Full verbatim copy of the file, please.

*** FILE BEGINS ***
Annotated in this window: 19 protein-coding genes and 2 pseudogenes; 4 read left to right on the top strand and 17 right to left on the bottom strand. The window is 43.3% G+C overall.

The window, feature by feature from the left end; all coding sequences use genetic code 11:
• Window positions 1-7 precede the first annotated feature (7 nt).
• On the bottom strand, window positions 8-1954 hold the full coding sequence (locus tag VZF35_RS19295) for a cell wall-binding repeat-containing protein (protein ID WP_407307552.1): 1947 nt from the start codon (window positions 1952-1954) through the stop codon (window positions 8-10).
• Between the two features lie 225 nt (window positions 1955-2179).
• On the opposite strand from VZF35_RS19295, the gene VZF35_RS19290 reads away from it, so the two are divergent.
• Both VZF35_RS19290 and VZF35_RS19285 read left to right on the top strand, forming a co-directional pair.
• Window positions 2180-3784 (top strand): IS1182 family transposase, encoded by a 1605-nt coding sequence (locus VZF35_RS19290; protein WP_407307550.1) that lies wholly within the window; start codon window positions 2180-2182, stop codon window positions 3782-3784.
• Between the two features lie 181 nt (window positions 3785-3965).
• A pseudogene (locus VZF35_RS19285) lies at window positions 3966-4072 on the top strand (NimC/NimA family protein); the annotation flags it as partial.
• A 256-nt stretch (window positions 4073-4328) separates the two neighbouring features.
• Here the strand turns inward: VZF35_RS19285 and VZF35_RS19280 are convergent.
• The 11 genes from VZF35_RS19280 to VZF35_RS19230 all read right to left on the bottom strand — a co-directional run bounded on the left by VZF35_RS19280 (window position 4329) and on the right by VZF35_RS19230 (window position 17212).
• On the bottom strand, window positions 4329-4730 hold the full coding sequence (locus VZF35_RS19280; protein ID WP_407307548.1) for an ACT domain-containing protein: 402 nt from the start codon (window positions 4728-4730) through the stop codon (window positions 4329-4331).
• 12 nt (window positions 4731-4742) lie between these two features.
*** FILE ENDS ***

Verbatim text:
Annotated in this window: 19 protein-coding genes and 2 pseudogenes; 4 read left to right on the top strand and 17 right to left on the bottom strand. The window is 43.3% G+C overall.

The window, feature by feature from the left end; all coding sequences use genetic code 11:
• Window positions 1-7 precede the first annotated feature (7 nt).
• On the bottom strand, window positions 8-1954 hold the full coding sequence (locus tag VZF35_RS19295) for a cell wall-binding repeat-containing protein (protein ID WP_407307552.1): 1947 nt from the start codon (window positions 1952-1954) through the stop codon (window positions 8-10).
• Between the two features lie 225 nt (window positions 1955-2179).
• On the opposite strand from VZF35_RS19295, the gene VZF35_RS19290 reads away from it, so the two are divergent.
• Both VZF35_RS19290 and VZF35_RS19285 read left to right on the top strand, forming a co-directional pair.
• Window positions 2180-3784 (top strand): IS1182 family transposase, encoded by a 1605-nt coding sequence (locus VZF35_RS19290; protein WP_407307550.1) that lies wholly within the window; start codon window positions 2180-2182, stop codon window positions 3782-3784.
• Between the two features lie 181 nt (window positions 3785-3965).
• A pseudogene (locus VZF35_RS19285) lies at window positions 3966-4072 on the top strand (NimC/NimA family protein); the annotation flags it as partial.
• A 256-nt stretch (window positions 4073-4328) separates the two neighbouring features.
• Here the strand turns inward: VZF35_RS19285 and VZF35_RS19280 are convergent.
• The 11 genes from VZF35_RS19280 to VZF35_RS19230 all read right to left on the bottom strand — a co-directional run bounded on the left by VZF35_RS19280 (window position 4329) and on the right by VZF35_RS19230 (window position 17212).
• On the bottom strand, window positions 4329-4730 hold the full coding sequence (locus VZF35_RS19280; protein ID WP_407307548.1) for an ACT domain-containing protein: 402 nt from the start codon (window positions 4728-4730) through the stop codon (window positions 4329-4331).
• 12 nt (window positions 4731-4742) lie between these two features.